After we've turned on the diode by connecting it to the batteries it is time to do the same thing, but with a diode connected to the Raspberry Pi. So it will be the Raspberry Pi that is controlling when and how is the diode turned on. Because of the Disk Image that we've burned on the SD card we would have the diode blinking when the operating system is turned on.
- 13 Feb 2018
Connect a resistor to the diode. Connect system to pin 12 and pin 14. After turning on, wait for 10-15 seconds and the diode will blink.
Use of a resistor
We would have to introduce you to the electronic element - resistor. It's not the hero we want. It's the hero we need. When we connect the diode to the controller the current that would flow through the diode will burn it. We must put something that would reduce the amount of current that is allowed to flow in the system. The special element that does exactly this is a resistor. There is a lot we should mention about voltages here, but let's just leave it like this. If you want to learn more try to search on the internet for an answer to the following question: "is it the amount of current or voltage that burns the diode".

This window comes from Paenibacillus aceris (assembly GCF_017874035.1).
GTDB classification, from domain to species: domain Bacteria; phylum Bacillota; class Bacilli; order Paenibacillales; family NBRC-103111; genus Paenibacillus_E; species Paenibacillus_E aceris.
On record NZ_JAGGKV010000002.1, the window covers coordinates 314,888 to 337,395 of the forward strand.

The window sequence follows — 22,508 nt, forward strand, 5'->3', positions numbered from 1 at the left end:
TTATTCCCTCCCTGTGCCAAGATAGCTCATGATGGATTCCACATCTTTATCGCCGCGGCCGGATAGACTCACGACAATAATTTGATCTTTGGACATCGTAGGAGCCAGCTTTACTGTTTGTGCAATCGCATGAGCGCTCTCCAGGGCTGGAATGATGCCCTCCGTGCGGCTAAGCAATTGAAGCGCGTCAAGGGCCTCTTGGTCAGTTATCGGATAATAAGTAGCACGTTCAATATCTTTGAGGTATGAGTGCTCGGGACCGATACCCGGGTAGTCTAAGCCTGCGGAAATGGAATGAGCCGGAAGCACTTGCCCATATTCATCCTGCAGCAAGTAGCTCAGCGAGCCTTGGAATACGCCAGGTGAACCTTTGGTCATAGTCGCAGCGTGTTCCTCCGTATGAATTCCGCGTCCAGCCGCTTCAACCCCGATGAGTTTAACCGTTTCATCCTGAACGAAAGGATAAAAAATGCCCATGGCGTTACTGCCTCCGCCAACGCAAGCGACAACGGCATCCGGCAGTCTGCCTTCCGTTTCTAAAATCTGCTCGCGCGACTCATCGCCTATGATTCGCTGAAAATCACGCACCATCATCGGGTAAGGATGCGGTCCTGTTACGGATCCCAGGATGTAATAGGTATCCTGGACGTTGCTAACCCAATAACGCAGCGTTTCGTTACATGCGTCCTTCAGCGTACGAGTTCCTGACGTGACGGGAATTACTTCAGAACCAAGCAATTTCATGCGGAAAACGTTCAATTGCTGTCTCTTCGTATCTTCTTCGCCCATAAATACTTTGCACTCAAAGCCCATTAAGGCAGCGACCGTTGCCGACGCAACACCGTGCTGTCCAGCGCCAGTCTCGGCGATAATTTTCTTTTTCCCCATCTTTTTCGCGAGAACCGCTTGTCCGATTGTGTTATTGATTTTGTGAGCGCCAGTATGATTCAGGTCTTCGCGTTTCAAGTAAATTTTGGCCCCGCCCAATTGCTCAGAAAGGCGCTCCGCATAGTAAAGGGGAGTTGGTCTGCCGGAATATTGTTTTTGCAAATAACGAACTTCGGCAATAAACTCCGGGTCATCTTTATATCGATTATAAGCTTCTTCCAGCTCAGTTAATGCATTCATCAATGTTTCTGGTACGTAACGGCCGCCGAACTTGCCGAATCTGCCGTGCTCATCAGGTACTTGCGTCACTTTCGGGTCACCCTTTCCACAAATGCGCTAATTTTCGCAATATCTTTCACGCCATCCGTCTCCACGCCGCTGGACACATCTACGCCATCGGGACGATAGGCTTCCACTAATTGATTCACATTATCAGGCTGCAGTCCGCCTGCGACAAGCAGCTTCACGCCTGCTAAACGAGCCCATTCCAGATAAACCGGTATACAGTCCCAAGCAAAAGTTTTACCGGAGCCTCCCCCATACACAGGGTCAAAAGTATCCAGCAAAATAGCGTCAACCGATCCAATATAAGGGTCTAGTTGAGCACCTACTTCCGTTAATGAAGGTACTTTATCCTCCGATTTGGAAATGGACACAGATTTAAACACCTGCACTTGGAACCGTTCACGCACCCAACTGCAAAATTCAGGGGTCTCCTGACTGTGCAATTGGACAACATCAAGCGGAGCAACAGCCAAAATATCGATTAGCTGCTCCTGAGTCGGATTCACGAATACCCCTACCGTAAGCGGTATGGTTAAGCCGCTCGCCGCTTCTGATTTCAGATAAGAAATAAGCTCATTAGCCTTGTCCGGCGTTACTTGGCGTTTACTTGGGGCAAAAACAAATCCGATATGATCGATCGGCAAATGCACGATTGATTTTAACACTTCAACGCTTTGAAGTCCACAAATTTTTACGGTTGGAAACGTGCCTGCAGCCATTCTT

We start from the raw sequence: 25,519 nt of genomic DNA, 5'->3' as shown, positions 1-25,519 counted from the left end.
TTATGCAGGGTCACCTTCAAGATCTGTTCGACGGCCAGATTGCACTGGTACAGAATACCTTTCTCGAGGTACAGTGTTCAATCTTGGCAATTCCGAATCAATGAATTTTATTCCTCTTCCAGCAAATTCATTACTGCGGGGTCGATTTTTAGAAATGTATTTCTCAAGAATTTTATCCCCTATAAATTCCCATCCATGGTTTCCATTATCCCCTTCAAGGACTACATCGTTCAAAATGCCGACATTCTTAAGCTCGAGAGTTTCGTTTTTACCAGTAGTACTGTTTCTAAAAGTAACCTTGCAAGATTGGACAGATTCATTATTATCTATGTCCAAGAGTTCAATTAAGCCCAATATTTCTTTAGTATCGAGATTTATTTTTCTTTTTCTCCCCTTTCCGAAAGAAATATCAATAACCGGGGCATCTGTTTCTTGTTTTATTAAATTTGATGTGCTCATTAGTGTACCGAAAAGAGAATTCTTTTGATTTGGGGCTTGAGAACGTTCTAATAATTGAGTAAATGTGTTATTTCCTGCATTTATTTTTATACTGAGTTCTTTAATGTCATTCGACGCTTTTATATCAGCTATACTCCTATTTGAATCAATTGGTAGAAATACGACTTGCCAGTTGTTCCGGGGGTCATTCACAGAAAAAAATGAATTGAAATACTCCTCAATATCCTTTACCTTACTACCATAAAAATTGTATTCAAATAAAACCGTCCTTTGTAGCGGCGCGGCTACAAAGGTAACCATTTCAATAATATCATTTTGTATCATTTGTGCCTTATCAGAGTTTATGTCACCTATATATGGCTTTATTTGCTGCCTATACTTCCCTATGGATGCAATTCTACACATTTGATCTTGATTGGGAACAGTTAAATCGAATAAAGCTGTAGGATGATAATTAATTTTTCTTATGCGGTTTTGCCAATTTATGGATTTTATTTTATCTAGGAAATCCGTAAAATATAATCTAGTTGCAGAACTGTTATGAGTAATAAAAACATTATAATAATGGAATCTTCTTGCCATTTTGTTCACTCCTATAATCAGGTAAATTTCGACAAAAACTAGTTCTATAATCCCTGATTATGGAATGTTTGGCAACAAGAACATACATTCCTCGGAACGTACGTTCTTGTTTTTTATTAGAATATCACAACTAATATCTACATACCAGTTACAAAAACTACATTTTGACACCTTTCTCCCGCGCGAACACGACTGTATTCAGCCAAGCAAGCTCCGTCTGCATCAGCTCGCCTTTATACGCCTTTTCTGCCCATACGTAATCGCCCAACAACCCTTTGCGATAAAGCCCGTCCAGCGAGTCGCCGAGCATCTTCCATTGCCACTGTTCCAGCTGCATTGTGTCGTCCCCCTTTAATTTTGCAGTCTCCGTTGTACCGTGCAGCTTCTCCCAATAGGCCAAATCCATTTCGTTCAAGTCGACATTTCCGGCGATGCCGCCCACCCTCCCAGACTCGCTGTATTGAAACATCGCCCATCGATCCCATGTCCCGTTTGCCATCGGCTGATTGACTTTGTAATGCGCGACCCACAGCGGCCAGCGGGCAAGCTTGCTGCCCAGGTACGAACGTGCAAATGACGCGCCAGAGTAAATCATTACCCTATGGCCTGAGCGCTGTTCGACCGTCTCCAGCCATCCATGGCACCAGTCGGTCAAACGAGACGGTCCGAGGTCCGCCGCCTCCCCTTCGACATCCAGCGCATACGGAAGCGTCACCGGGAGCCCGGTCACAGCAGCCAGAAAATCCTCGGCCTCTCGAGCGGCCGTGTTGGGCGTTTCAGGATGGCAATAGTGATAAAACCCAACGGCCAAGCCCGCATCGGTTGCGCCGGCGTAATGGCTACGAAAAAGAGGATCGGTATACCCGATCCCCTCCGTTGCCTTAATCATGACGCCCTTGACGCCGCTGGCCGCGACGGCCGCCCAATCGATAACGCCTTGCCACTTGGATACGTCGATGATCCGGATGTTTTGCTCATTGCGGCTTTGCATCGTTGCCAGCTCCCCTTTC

In the picture below the resistor is connected with cables to the diode
Connect to the Raspberry PI
On the picture, the white cable is attached to the longer pin of the diode. The black and white cable is attached to the shorter pin. The white cable is attached to a resistor which is then attached to a blue cable. Connect the cables in the following way to the Raspberry Pi. Blue cable to pin 12. Black and white cable to pin 14. Because you don't know the number of the pins yet, just look at the picture.
Now when you start the Raspberry Pi after a few second the diode should blink. This is an indication that the system has started and that the Raspberry PI has loaded the operating system Ubuntu Mate and is now ready to accept other instructions and execute programs.
Courses and lessons with this Tutorial
This Tutorial is used in the following courses and lessons